mediterranean royal

HMS Liverpool after crossing the Atlantic, passing through the Panama Canal and heading up to California with a temporary bow to reach the Mare Island Naval Shipyard for repairs. Her bow was badly damaged when an Italian SM.79 Sparviero torpedo bomber found its mark on 14 October 1940 as the ship made for Alexandria, Egypt - 30 killed, 35 more wounded.

Taken under tow from the stern a fuel fire had further compromised the structural integrity of the bow. The subsequent combination of drag and turbulence removed it completely on the first day of a two day reverse journey to Alexandria. Once there she was given a temporary bow fix and sent on her way to California, where she was photographed above and made anew. The ship survived another torpedo hit from the same type of aircraft in June 1942.

This is Timothy the tortoise in the garden of Powderham Castle in 1993. Despite the name, Timothy was actually a lady - and a rather special one. Her little tag reads: ‘My name is Timothy. I am very old – please do not pick me up.’ She was indeed very old, in fact a veteran of the Crimean War where she found herself the mascot of HMS Queen during the first bombardment of Sevastopol in 1854. She had been found aboard a Portuguese privateer the same year by Captain John Courtenay Everard, of the Royal Navy. Later she sailed aboard HMS Princess Charlotte and HMS Nankin, exploring the East Indies and China from 1857-60.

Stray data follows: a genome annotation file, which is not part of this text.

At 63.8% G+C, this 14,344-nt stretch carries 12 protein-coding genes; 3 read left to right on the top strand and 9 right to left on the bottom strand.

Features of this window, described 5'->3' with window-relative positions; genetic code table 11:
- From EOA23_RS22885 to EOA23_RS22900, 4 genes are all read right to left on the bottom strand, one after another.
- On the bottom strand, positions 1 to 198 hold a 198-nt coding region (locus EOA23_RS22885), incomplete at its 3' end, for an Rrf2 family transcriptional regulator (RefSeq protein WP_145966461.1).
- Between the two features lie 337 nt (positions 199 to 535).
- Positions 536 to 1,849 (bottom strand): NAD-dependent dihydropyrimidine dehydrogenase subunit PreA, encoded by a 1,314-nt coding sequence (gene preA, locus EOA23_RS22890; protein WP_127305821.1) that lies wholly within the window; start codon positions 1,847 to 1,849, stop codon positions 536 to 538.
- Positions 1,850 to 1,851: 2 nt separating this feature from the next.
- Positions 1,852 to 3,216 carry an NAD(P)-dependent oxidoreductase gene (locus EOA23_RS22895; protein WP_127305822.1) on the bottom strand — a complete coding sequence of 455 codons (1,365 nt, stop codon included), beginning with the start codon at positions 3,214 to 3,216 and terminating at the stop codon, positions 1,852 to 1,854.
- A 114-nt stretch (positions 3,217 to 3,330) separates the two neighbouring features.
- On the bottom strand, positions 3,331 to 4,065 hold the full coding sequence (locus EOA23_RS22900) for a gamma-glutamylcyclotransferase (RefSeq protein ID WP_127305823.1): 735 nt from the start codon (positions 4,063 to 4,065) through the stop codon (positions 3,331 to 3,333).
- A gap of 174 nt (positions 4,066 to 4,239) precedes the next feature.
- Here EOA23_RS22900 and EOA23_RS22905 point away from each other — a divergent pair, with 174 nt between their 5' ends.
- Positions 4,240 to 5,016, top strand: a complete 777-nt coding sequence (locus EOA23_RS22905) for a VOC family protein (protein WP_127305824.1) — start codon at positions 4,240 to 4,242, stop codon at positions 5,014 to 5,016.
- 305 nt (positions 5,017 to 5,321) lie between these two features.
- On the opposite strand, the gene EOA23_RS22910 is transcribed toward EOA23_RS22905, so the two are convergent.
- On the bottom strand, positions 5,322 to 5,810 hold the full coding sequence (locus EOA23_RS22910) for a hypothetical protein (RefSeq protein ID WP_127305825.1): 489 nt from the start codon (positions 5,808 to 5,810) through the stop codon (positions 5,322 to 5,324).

She retired from naval service in 1892 and found herself in the care of the Courtenay family, taken in by the Earl of Devon. From then until her death in April 2004, she lived at Powderham Castle. On her underside was etched the family motto, ‘Where have I fallen? What have I done?’ This little veteran was approximately 165 years old at the time of her death. She was the last survivor of the Crimean War.